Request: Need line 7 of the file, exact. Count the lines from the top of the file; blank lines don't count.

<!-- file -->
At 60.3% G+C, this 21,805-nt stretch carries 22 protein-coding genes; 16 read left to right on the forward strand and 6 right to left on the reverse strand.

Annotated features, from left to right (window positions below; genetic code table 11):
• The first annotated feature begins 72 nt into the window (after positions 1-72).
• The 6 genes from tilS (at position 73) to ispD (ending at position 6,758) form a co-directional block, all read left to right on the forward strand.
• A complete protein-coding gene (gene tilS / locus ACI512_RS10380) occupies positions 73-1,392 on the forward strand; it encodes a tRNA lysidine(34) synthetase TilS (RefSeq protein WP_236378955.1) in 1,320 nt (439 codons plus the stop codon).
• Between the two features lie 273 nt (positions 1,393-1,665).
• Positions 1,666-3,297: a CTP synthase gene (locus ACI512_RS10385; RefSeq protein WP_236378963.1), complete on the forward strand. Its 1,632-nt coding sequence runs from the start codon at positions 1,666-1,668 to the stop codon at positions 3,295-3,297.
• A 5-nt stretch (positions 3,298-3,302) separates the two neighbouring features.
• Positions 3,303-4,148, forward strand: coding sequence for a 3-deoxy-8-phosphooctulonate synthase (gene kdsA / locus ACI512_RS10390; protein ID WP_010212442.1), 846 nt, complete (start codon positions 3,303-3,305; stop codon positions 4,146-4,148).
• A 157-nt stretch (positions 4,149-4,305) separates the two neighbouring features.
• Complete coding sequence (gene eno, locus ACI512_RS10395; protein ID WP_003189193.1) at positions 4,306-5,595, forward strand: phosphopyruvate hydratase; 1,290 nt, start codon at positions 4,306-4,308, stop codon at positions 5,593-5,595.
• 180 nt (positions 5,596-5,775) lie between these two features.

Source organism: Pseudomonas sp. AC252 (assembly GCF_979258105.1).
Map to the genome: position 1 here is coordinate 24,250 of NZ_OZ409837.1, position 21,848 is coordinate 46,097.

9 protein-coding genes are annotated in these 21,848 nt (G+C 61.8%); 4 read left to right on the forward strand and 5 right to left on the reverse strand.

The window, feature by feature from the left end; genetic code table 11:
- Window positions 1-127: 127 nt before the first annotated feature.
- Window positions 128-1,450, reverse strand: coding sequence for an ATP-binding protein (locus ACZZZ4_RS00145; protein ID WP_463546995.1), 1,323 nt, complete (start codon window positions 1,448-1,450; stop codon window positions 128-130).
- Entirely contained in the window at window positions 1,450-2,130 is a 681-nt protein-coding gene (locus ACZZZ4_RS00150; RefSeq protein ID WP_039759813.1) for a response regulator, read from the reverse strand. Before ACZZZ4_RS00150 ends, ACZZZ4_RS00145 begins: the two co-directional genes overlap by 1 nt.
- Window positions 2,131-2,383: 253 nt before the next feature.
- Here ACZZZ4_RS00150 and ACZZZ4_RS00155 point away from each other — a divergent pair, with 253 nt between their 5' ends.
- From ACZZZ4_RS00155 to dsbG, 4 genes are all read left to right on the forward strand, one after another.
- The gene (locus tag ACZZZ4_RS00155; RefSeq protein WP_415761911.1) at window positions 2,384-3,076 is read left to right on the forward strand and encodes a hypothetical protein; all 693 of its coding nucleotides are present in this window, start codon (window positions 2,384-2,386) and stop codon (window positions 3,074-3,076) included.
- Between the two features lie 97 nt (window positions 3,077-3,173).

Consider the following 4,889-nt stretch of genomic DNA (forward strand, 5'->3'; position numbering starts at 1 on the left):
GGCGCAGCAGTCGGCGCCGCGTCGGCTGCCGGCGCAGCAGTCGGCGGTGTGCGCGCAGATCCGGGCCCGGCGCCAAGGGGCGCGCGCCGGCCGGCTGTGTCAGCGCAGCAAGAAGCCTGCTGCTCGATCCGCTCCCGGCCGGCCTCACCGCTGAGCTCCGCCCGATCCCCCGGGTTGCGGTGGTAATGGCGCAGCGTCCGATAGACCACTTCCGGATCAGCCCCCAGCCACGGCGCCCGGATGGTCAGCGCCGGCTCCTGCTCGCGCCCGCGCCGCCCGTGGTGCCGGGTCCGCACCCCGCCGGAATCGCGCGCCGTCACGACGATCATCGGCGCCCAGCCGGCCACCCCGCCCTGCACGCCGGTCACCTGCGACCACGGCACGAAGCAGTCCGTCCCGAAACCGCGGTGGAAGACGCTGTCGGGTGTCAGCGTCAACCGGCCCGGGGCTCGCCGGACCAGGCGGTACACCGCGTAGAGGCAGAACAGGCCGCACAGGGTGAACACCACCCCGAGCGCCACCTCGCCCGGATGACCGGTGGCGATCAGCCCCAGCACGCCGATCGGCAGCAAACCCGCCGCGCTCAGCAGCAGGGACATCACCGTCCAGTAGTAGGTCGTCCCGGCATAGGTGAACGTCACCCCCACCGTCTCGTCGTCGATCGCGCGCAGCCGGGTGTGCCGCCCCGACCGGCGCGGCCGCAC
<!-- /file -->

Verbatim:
• Positions 1,666-3,297: a CTP synthase gene (locus ACI512_RS10385; RefSeq protein WP_236378963.1), complete on the forward strand. Its 1,632-nt coding sequence runs from the start codon at positions 1,666-1,668 to the stop codon at positions 3,295-3,297.